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Pharmacoepidemiol Drug Saf. 2005 Nov;14(11):755-67.

Frequency of potential azole drug-drug interactions and consequences of potential fluconazole drug interactions.

Author information

1
Department of Medicine, Brigham and Women's Hospital and Harvard Medical School, Division of General Medicine, Boston, MA, USA.

Abstract

PURPOSE:

To assess the frequency of potential azole-drug interactions and consequences of interactions between fluconazole and other drugs in routine inpatient care.

METHODS:

We performed a retrospective cohort study of hospitalized patients treated for systemic fungal infections with an oral or intravenous azole medication between July 1997 and June 2001 in a tertiary care hospital. We recorded the concomitant use of medications known to interact with azole antifungals and measured the frequency of potential azole drug interactions, which we considered to be present when both drugs were given together. We then performed a chart review on a random sample of admissions in which patients were exposed to a potential moderate or major drug interaction with fluconazole. The list of azole-interacting medications and the severity of interaction were derived from the DRUGDEX System and Drug Interaction Facts.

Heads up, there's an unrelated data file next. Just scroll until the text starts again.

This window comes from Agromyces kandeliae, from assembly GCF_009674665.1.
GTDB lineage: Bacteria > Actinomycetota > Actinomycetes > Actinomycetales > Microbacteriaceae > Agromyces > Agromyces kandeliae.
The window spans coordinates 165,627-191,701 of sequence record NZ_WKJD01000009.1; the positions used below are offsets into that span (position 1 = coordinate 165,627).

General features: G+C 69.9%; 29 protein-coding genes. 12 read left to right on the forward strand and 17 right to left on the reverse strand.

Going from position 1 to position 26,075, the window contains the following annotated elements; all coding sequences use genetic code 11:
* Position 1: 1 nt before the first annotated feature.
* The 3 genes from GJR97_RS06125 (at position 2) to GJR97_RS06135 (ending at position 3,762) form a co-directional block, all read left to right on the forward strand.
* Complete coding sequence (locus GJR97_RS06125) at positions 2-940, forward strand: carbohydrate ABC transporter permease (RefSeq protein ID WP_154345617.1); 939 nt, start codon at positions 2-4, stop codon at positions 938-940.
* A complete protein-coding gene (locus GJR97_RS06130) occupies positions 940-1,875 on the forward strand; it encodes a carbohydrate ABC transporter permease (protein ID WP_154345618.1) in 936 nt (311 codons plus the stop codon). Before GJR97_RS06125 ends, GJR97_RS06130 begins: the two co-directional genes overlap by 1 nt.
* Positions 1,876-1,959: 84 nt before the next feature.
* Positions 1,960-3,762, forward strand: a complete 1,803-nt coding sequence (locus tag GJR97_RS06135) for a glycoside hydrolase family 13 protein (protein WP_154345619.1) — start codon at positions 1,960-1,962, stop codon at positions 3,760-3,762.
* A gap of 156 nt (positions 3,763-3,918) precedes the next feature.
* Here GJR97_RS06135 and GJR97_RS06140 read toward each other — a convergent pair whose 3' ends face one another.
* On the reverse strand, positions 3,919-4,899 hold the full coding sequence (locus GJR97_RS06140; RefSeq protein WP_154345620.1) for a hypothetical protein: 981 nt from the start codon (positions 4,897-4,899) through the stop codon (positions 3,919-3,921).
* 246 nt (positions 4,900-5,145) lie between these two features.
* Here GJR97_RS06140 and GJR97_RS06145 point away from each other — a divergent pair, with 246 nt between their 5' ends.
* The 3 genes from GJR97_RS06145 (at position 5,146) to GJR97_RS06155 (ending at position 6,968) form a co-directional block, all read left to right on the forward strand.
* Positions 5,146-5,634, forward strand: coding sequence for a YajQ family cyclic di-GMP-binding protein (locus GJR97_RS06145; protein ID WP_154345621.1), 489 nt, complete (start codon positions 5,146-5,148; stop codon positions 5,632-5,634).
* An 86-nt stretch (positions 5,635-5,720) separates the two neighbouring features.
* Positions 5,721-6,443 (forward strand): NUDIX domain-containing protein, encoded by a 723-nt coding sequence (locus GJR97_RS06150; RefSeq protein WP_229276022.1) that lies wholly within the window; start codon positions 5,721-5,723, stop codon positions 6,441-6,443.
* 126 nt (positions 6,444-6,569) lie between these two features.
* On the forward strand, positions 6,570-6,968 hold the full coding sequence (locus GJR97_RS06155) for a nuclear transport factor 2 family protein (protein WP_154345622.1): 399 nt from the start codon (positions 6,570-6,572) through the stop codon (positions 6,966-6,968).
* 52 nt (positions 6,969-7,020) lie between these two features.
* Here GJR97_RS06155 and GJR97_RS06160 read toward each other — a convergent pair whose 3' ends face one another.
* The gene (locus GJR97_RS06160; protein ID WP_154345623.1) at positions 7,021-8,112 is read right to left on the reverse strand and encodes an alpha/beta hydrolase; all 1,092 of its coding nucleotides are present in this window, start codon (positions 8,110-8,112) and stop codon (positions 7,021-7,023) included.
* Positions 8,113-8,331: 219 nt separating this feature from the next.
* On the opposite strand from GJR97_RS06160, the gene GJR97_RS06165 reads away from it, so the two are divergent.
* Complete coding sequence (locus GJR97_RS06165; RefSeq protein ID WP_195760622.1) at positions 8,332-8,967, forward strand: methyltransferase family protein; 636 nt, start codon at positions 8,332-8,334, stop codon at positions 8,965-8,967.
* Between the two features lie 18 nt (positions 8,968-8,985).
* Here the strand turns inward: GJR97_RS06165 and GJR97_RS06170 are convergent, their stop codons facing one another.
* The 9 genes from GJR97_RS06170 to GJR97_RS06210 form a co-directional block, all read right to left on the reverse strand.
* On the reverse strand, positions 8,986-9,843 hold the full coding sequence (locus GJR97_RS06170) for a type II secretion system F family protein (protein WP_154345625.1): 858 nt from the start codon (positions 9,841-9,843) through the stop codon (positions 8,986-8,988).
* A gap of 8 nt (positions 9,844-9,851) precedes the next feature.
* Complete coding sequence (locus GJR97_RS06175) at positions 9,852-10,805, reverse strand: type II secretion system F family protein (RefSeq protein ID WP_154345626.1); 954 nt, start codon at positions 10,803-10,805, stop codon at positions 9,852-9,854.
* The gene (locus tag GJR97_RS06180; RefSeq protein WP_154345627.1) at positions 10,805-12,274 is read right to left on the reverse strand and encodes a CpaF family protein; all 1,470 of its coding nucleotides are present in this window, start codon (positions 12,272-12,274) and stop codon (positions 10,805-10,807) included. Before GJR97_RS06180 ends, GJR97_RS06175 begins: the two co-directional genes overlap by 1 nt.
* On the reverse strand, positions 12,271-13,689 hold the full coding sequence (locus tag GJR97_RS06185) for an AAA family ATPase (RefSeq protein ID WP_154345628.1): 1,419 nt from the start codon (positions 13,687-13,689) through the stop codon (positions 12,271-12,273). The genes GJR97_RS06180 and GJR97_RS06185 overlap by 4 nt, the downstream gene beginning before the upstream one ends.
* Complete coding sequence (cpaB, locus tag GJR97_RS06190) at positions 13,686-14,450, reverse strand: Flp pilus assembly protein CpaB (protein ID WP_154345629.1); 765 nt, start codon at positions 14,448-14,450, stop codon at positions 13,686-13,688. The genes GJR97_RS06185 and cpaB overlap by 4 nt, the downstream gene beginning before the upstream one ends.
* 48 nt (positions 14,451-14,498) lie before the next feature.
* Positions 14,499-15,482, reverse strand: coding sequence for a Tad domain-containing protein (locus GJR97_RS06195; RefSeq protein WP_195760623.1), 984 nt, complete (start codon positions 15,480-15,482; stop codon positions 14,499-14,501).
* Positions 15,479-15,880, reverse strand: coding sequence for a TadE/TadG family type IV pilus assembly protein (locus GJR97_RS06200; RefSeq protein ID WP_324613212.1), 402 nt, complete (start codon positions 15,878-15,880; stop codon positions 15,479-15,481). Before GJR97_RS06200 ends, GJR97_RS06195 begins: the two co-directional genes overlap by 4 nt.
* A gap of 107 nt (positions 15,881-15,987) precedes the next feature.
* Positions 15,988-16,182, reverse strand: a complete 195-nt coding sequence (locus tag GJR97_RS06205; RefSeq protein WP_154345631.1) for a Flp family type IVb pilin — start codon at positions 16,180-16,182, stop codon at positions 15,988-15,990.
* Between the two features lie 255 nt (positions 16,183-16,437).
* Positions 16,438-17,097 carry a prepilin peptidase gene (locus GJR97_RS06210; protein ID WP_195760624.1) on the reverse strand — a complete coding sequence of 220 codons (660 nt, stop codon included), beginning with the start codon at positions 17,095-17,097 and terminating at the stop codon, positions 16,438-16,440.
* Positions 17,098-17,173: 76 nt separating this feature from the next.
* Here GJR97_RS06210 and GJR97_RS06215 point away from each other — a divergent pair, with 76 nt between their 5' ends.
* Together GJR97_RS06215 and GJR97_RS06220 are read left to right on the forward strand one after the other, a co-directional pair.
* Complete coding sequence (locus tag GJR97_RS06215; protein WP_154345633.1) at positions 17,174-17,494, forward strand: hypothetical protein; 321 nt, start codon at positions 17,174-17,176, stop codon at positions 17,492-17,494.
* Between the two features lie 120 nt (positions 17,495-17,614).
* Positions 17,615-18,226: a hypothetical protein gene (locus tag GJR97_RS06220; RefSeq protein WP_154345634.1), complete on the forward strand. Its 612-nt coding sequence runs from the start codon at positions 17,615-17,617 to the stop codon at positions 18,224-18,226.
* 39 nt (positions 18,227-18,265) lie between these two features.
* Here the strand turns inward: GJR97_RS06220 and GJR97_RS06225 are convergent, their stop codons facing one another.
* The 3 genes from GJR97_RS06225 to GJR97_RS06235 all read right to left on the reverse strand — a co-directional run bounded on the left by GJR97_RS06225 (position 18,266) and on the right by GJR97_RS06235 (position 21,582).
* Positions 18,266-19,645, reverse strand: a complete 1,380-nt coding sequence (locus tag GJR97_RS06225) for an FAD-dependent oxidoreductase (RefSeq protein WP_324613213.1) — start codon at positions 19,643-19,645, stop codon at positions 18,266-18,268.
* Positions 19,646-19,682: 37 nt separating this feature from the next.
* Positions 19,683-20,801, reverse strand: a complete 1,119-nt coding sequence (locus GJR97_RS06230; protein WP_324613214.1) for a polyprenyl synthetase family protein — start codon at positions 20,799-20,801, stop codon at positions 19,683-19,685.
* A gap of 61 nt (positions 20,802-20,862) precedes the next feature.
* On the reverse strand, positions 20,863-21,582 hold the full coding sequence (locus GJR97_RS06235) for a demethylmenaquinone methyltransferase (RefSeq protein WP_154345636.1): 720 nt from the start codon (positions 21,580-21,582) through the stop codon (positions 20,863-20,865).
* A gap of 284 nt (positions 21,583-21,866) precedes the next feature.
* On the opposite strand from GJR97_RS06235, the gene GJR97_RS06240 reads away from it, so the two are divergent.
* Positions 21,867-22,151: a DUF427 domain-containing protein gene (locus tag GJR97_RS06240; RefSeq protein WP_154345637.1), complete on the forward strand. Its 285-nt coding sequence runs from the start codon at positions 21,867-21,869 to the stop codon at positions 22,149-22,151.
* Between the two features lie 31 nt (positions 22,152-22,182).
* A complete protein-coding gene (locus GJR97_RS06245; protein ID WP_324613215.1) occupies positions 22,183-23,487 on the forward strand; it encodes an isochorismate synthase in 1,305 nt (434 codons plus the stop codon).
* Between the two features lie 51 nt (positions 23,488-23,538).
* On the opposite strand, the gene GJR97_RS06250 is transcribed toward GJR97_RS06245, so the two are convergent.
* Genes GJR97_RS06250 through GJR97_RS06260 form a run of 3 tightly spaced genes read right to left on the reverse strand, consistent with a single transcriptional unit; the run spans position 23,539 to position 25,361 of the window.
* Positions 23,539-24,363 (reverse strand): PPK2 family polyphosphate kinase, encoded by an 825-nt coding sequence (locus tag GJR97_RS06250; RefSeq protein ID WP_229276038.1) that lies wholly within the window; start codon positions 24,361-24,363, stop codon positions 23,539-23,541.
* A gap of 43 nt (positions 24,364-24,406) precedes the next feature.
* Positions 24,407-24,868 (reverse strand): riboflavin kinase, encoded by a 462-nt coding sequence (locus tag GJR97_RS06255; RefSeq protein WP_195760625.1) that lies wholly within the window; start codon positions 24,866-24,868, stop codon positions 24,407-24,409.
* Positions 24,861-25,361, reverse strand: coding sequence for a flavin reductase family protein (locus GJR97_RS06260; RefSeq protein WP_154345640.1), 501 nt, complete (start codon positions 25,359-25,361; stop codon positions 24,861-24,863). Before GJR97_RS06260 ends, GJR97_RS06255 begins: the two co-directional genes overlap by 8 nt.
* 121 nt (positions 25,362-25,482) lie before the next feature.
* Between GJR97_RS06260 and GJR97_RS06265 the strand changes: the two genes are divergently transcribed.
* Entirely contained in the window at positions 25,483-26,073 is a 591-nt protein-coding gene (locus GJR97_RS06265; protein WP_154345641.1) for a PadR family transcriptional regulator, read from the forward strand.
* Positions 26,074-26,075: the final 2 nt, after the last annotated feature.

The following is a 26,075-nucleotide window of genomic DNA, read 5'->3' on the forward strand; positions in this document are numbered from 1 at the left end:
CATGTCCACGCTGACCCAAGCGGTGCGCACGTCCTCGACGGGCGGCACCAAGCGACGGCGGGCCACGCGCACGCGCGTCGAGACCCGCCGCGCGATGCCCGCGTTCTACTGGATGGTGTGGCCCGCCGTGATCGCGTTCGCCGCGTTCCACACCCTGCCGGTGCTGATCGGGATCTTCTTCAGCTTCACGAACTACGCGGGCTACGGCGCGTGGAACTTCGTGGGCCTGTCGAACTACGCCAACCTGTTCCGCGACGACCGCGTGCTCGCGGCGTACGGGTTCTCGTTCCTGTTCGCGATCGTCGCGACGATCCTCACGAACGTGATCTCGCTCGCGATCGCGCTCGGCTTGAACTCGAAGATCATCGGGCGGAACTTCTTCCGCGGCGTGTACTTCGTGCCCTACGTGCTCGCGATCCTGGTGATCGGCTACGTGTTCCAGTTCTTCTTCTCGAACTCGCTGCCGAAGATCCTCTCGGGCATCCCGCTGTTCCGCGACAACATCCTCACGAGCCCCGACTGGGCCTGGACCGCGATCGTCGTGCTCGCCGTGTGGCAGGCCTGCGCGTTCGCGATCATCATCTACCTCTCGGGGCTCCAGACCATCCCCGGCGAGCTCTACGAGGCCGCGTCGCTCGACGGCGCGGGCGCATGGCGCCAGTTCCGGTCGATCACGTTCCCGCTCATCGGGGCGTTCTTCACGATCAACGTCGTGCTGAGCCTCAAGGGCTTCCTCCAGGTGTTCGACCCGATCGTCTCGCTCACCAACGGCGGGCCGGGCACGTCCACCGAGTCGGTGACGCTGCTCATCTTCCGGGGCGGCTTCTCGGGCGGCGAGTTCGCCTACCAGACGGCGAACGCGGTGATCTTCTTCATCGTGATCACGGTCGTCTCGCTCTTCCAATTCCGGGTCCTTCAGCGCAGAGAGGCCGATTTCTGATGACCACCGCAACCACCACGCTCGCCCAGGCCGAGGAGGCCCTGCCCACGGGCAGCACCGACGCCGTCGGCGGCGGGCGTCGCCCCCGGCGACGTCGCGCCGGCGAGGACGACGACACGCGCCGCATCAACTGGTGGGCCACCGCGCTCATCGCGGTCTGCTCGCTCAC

RESULTS:

Among the 4,185 admissions in which azole agents (fluconazole, itraconazole or ketoconazole) were given, 2,941 (70.3%) admissions experienced potential azole-drug interactions, which included 2,716 (92.3%) admissions experiencing potential fluconazole interactions. The most frequent interactions with potential moderate to major severity were co-administration of fluconazole with prednisone (25.3%), midazolam (17.5%), warfarin (14.7%), methylprednisolone (14.1%), cyclosporine (10.7%) and nifedipine (10.1%). Charts were reviewed for 199 admissions in which patients were exposed to potential fluconazole drug interactions. While four adverse drug events (ADEs) caused by fluconazole were found, none was felt to be caused by a drug-drug interaction (DDI), although in one instance fluconazole may have contributed.

CONCLUSIONS:

Potential fluconazole drug interactions were very frequent among hospitalized patients on systemic azole antifungal therapy, but they had few apparent clinical consequences.

PMID:
15654717
DOI:
10.1002/pds.1073
[Indexed for MEDLINE]

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